Finally, here we are, in the English Parliament after all these years. Isn’t it great? The Mace is down, the signs are up, and the dream of David Cameron has finally been realised. For the first time since 1707, English Members of Parliament will get to vote on English legislation to the active exclusion of the rest of us. I wonder if the Minister could have even dreamed, when he and I were but lowly Back-Bench members of the Procedure Committee back in 2015 and scrutinising the EVEL processes, that this is where we would end up today.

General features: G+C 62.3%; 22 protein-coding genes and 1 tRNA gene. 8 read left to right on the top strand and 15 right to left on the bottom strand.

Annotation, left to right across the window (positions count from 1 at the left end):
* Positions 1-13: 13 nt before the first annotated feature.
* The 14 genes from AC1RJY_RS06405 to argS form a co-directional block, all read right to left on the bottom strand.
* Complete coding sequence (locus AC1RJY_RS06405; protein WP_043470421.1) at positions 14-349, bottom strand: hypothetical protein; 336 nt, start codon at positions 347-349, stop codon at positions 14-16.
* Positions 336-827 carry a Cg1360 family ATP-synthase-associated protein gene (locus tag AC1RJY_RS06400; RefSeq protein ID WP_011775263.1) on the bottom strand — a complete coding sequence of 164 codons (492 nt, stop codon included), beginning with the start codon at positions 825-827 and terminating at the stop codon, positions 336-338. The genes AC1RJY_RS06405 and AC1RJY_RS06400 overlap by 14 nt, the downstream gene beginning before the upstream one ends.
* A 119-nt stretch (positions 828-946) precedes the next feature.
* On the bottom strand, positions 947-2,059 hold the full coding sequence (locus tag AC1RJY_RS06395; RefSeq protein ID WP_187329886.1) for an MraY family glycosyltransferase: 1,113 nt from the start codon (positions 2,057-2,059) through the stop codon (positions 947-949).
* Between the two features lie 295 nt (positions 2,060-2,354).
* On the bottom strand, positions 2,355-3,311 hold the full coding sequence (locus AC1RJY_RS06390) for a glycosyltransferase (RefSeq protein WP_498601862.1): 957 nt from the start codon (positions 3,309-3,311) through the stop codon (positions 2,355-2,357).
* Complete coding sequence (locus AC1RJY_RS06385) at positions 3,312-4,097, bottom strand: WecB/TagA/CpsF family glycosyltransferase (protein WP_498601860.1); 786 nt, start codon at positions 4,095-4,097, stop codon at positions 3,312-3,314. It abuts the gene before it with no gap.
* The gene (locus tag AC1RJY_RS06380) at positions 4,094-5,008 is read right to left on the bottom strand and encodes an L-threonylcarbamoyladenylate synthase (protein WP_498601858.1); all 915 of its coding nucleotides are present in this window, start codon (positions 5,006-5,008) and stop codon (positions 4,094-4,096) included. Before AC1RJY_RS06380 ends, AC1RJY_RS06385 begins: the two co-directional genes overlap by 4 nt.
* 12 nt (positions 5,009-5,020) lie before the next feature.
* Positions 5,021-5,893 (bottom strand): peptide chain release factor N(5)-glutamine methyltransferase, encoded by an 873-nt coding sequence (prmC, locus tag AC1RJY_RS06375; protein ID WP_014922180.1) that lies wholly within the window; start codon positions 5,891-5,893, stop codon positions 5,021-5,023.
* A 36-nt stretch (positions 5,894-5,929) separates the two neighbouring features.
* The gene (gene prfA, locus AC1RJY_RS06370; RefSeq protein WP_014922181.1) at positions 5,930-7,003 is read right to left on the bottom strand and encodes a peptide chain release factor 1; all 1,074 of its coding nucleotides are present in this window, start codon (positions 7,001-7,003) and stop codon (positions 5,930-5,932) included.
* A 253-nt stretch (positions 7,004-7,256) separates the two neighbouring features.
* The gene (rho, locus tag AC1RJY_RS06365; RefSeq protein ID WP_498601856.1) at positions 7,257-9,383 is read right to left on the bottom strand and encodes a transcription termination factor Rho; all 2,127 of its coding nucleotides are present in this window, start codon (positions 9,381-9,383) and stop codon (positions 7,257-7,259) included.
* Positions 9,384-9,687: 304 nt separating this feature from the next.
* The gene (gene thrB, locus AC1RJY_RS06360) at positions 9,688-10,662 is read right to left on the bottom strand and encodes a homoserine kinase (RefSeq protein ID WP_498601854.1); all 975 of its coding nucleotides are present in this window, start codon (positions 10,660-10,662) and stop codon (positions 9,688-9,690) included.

On 19 September 2014 David Cameron promised, in response to the independence referendum in Scotland, that we would have English votes for English laws. Three general elections, two Prime Ministers and countless Leaders of the House later, here it is in all its glory. I wonder, given the responses and speeches that we have heard today, whether anyone on the Government Benches really understands what is going on. We are debating clauses and amendments to a Bill that has been certified as being only relevant to England, but as the amendment themselves demonstrate, and as we have heard in speeches, it will have implications for health spending policy across the whole of the United Kingdom—and very serious issues, too—for mental health, for the construction of hospitals, and for the difference between capital and revenue spending on the NHS.